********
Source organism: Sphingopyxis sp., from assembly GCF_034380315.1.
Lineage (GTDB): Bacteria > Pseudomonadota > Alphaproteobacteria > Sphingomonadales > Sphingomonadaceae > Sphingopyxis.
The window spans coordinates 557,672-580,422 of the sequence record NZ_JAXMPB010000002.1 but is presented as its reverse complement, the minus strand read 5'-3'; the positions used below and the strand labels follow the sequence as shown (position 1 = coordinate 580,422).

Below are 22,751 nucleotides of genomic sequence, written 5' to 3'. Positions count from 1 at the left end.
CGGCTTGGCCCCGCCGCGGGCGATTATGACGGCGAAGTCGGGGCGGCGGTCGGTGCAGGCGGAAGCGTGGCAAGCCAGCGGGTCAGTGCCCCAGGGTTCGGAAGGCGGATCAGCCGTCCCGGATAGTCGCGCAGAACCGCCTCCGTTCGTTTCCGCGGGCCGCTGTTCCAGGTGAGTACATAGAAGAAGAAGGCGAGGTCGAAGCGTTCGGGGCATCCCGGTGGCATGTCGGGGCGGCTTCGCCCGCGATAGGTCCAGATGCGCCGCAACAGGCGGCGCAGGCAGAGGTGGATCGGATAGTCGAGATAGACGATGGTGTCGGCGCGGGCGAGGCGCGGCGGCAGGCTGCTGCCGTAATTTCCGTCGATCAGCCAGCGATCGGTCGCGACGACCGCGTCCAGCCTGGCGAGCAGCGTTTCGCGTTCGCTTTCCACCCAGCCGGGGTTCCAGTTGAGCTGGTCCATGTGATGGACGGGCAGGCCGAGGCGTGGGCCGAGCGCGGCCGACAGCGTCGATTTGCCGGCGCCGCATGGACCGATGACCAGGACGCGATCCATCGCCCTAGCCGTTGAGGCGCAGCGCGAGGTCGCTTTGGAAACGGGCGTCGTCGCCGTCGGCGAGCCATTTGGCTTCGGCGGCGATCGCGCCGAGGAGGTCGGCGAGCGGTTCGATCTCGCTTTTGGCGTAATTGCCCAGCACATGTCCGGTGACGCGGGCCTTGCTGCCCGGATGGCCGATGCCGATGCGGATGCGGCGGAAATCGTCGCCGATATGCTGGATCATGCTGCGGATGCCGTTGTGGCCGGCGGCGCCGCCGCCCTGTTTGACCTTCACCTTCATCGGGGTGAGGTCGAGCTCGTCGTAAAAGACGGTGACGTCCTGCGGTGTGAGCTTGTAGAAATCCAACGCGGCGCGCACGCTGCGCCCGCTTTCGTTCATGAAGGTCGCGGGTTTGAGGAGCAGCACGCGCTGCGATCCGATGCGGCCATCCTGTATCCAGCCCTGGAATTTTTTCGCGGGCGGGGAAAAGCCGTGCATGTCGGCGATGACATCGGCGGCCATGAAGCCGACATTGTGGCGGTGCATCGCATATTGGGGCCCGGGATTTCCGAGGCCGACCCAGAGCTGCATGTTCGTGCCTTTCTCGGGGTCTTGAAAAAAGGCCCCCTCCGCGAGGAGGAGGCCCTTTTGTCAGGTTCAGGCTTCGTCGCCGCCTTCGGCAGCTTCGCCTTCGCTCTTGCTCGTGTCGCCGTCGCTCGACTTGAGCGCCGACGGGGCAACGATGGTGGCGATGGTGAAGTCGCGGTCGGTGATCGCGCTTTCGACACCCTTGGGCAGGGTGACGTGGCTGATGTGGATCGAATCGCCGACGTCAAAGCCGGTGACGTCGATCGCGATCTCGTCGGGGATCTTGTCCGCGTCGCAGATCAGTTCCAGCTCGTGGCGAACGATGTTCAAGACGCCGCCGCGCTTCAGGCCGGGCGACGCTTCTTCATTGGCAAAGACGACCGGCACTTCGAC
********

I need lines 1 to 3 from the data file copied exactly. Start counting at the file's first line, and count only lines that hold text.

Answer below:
Source organism: Sphingopyxis sp., from assembly GCF_034380315.1.
Lineage (GTDB): Bacteria > Pseudomonadota > Alphaproteobacteria > Sphingomonadales > Sphingomonadaceae > Sphingopyxis.
The window spans coordinates 557,672-580,422 of the sequence record NZ_JAXMPB010000002.1 but is presented as its reverse complement, the minus strand read 5'-3'; the positions used below and the strand labels follow the sequence as shown (position 1 = coordinate 580,422).